Asia Minute: China, Russia to Hold Joint Naval Exercises in South China Sea
The Rim of the Pacific military exercises in and around Hawai‘i will wrap up next week. The five weeks of RIMPAC make up the largest maritime exercise in the world—involving more than two-dozen countries this year. But another set of ocean maneuvers will soon get attention thousands of miles away. HPR’s Bill Dorman explains in today’s Asia Minute.
China and Russia will be conducting joint military exercises in the South China Sea this September. China’s Defense Ministry announced the plans—with very few details about their size, location and precise timing. A spokesman called the drills “routine”….adding that they will be conducted in the “relevant sea and air of the South China Sea.”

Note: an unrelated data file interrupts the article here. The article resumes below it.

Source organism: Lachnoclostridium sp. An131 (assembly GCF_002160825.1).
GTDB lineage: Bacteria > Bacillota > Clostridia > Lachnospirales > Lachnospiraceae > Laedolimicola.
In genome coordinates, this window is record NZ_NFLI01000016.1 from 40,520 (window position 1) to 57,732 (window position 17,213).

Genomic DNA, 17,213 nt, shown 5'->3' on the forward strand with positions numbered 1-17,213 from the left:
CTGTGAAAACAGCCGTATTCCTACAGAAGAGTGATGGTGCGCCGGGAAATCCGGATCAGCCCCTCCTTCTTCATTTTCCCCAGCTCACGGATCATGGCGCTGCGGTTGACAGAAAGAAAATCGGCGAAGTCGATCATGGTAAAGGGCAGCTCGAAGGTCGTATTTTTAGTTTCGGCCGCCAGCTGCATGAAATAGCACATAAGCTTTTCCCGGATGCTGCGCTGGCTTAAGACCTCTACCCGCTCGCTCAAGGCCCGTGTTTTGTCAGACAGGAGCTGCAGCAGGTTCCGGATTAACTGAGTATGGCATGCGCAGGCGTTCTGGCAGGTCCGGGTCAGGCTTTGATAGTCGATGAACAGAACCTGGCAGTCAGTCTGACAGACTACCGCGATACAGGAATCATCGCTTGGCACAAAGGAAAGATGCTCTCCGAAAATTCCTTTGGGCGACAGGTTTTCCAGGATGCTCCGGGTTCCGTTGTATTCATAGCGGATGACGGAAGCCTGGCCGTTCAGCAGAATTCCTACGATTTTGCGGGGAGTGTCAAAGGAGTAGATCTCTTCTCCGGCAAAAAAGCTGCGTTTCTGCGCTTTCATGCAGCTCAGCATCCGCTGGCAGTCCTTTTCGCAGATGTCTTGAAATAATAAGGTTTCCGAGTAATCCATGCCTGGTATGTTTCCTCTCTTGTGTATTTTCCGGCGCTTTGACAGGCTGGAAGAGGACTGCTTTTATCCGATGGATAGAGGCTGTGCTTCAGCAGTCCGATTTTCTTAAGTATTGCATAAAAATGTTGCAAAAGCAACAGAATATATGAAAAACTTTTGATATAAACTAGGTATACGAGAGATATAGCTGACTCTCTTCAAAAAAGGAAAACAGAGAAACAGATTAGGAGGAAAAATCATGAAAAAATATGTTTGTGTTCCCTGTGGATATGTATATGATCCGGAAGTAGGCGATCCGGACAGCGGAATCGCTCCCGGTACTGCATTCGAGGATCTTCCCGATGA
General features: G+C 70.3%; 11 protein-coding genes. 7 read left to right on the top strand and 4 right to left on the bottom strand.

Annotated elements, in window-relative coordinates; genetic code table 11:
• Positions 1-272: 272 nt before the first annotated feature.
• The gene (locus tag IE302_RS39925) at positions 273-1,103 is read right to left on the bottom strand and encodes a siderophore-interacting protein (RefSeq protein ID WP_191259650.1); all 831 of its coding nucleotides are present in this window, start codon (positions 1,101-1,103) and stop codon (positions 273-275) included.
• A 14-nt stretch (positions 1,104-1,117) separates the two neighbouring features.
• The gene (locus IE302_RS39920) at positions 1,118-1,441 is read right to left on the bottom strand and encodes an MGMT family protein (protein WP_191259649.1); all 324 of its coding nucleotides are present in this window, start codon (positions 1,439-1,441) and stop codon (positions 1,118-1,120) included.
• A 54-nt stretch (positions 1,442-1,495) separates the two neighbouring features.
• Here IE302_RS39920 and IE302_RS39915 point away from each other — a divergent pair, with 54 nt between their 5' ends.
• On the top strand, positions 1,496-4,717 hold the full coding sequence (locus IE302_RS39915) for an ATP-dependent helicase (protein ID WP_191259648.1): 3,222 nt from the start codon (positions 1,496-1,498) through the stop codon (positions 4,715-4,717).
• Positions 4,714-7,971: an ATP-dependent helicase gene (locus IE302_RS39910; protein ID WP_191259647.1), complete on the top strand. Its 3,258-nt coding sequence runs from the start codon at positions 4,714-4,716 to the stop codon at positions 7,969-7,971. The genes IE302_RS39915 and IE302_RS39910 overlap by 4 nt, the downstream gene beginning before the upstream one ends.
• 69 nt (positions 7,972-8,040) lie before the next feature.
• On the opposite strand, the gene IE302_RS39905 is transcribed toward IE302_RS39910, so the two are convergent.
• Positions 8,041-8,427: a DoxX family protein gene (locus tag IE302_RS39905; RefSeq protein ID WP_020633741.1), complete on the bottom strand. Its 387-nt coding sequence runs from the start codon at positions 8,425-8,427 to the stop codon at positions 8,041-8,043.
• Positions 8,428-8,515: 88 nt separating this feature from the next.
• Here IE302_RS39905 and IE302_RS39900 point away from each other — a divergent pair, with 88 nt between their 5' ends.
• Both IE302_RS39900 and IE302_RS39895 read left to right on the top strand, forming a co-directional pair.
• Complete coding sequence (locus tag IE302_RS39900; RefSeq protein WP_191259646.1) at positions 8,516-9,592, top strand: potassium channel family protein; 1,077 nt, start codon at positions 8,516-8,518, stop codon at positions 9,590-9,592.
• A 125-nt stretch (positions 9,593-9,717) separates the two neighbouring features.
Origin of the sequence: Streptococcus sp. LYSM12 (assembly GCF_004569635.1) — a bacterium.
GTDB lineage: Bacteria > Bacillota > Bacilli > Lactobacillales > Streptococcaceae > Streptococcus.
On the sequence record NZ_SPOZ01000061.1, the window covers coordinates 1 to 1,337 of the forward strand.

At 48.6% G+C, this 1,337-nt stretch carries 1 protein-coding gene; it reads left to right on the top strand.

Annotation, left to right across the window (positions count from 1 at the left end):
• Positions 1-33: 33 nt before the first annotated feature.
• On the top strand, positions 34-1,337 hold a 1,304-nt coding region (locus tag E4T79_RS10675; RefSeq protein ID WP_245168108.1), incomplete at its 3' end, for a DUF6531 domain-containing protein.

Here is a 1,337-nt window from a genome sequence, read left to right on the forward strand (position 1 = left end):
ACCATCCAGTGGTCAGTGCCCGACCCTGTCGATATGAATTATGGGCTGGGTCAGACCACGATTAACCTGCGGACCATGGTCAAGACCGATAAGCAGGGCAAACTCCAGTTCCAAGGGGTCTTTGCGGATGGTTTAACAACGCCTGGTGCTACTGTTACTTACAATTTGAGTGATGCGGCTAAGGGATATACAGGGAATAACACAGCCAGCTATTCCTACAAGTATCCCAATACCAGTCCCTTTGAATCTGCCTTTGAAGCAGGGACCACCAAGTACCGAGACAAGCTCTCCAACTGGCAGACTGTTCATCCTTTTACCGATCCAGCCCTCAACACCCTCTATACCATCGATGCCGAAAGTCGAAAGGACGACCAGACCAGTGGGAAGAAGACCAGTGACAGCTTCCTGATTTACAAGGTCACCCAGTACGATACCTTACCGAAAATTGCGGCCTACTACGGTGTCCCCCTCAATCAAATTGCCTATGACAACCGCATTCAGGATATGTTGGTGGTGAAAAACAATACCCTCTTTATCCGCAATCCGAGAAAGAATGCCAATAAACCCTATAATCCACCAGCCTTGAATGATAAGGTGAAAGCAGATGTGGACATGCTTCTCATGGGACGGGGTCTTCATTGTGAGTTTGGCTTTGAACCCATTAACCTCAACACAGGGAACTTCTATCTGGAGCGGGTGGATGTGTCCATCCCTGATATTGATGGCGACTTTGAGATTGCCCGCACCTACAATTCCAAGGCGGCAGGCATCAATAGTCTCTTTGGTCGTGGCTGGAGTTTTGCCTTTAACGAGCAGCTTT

The two countries have held joint naval exercises of varying sizes over the past several years in different locations. Last August more than 20 ships took part in drills off Russia’s Pacific coast. Closer to Hawai‘i, China sent its biggest delegation yet to this year’s RIMPAC--with 5 ships and 12,000 personnel largely taking part in disaster response drills.
Russia was not invited to this year’s RIMPAC—although a Russian destroyer did show up in international waters near Hawai‘i a couple of weeks ago….and U-S Pacific Command says a Russian spy ship was lingering in a similar location just before RIMPAC got underway. In 2014, a Chinese spy ship was observed in international waters off Hawai‘i during the last RIMPAC—which is held every other year. Russia last took part in RIMPAC in 2012…declining an invitation in 2014---the same year it annexed the Crimea Peninsula of Ukraine.